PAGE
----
When we broke up for the six weeks school holidays, I felt so excited about having that time off. I planned to see friends I’d not been able to catch up with for ages. With one week left before a school return, I know I’ve not done hardly any of the things I’d planned to do. My parents take up so much of my time. However, I certainly don’t begrudge this, I feel so lucky to be their daughter. They’ve been the most amazing parents… I certainly would not have found raising me easy!

With a ten day holiday to Halkidiki booked for mid-August, I was feeling so apprehensive about leaving my parents. I knew I had Louis and his girlfriend, Rosie, around, plus my incredible In-laws, but I really didn’t believe I was strong enough to leave this situation behind me and head for the Grecian sunshine. Talk about deja vu! … This time, last year, I didn’t think I was going to make the family holiday to Crete. It was only the day before the five of us were due to fly, did I then decide I had to go. Last year I was so glad I’d made the holiday. This year, I feel exactly the same. Although a ten day respite felt a tall order, I definitely feel the benefit of having that break. Swimming in the sea and the gorgeous Greek warmth allowed me to have eight hour sleeps! For anyone who suffers from the dreaded insomnia; Waking up to the realisation that you’ve slept eight hours, is similar to a child waking up on Christmas morning!! (Makes me even more intent on opening a cat sanctuary on a remote Greek island one day!!).

The situation between my Mum and Dad had really escalated this summer. My Mum’s energy had reached new heights, whilst my Dad’s energy levels depleted rapidly. Cue my Dad’s request for me to arrange Day Care for him. This was met with Mum’s refusal and anger. She finally agreed to let me take him to The Court, in Rockbeare, twice a week. (I agreed, knowing that I’d been gradually building it up to five days per week).

The day before his first Day Care was due to start, I’d taken my parents to town. Mum had been in a very argumentative mood and was extremely pushy. As we got back to the house, my poor Dad looked exhausted. He looked at me and said “Soph, what if I don’t want to come home from The Court tomorrow?” I cannot erase the event that followed this comment from my head. Time’s a healer? Let’s hope so. My Mum slapped Dad across the chin, then again. She was shouting at him, telling him he was being “ridiculous!” And “Of course you’ll be coming home!” I was so angry with Dementia, I was defeated. I shouted at Mum and told her that under no circumstances must she ever hit my Dad. Dad said “This happens a lot, Soph.” My absolute heart broke this sunny Thursday in August. My two parents, 56 years of marriage, now unable to live together. I can honestly say, during my childhood, my parents never shouted at each other. They must have had disagreements (find me a marriage without the odd difference of opinion!!), but I was never privy to them. After pacifying the situation and feeling that Dad was safe to be left with Mum, I got in the car and drove home in tears. I knew that the time had come to make decisions.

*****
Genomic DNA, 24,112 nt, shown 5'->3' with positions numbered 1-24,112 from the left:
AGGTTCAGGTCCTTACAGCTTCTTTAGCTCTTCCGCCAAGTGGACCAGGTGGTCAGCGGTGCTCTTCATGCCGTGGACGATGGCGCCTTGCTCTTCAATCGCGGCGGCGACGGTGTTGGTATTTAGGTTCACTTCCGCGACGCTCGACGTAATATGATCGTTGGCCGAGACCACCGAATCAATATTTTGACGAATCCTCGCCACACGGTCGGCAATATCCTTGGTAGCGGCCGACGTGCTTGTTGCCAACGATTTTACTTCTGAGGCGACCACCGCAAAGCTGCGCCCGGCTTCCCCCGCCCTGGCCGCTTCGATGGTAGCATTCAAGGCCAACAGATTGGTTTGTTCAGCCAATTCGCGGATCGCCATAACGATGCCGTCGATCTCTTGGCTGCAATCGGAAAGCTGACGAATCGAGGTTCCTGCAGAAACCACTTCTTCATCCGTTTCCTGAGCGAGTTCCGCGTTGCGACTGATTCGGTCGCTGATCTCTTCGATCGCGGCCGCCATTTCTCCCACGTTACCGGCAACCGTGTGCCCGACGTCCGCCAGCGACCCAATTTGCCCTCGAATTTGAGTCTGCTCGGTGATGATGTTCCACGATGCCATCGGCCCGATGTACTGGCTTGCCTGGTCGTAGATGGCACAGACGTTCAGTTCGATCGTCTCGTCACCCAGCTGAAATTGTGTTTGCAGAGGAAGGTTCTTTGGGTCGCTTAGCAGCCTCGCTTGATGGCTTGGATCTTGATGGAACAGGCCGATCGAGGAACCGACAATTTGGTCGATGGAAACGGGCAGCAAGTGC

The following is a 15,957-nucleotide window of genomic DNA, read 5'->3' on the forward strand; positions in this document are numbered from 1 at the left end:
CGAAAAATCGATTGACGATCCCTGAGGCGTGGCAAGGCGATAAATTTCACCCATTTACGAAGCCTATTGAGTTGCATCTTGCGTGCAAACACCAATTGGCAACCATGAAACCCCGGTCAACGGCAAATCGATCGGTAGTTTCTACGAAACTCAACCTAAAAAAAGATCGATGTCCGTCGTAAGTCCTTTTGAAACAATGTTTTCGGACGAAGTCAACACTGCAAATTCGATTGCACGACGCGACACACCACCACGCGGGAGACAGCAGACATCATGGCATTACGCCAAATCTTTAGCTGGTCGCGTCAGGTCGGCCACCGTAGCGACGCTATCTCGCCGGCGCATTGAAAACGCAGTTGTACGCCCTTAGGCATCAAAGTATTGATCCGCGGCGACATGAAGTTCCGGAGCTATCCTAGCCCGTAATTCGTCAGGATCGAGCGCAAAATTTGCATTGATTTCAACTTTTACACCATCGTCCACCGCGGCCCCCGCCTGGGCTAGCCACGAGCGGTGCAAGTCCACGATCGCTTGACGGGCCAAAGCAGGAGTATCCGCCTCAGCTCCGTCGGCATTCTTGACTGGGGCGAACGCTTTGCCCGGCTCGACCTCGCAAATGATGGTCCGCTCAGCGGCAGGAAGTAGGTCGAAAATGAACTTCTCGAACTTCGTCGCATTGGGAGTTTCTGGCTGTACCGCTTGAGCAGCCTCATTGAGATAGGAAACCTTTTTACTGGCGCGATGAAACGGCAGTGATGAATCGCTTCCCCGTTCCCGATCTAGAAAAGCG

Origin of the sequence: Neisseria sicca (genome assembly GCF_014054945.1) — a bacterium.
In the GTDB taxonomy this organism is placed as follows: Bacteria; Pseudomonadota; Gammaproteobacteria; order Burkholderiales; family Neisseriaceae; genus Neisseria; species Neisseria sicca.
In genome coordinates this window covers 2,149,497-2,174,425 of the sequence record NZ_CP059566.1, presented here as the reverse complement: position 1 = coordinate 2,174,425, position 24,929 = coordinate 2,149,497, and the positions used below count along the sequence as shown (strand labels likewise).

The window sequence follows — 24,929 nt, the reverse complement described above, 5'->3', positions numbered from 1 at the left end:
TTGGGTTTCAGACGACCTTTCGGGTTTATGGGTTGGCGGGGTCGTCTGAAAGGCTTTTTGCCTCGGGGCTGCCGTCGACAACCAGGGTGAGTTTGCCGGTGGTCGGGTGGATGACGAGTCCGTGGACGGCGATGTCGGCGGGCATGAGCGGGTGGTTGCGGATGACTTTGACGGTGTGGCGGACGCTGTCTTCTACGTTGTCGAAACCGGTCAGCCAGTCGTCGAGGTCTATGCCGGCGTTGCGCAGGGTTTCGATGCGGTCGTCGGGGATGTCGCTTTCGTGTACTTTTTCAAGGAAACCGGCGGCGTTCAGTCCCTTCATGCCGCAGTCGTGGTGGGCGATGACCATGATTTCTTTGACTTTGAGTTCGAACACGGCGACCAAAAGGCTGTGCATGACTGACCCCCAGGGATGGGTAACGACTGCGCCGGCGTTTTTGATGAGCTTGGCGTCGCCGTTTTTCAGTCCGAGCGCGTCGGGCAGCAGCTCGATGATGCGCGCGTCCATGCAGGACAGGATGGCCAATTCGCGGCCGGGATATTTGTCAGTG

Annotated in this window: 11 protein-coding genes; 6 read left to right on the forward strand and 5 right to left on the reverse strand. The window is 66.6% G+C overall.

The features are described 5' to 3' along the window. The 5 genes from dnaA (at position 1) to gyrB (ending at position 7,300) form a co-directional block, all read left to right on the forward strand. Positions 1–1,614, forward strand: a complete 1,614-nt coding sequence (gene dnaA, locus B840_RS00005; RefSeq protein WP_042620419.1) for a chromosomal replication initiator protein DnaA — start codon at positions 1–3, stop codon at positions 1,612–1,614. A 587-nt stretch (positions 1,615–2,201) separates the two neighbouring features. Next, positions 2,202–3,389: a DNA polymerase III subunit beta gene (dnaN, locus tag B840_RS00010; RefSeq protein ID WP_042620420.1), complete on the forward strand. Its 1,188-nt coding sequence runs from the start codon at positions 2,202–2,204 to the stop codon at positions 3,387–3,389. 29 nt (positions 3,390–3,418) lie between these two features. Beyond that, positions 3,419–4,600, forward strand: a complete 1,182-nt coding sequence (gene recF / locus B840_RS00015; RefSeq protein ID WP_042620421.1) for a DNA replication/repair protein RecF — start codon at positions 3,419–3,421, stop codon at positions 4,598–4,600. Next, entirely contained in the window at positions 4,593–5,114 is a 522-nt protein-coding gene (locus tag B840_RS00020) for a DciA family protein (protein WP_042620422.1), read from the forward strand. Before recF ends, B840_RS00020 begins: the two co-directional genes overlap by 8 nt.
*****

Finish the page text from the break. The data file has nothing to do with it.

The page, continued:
After dropping Dad to The Court the next morning, I intended to ring Mental Health and Social Services and shout for help. As my Bugsy and I were driving my Dad to the home, Dad spoke with such clarity. He said he couldn’t live with my Mum any longer. Guilt is my champion emotion. Dad’s clarity on this day was easing this guilt. He was making the decision for himself. As we arrived at The Court, Hollie, a Manager, was there. Dad fell into her arms and cried. I fell to pieces. I was so relieved that my Bugsy had started his three weeks of annual leave that day. I do not know what I’d have done without my hubby’s support. My Dad’s tears were tears of relief that he was safe. Safe from the evils of Dementia. Dementia, I fucking despise the devastation you cause.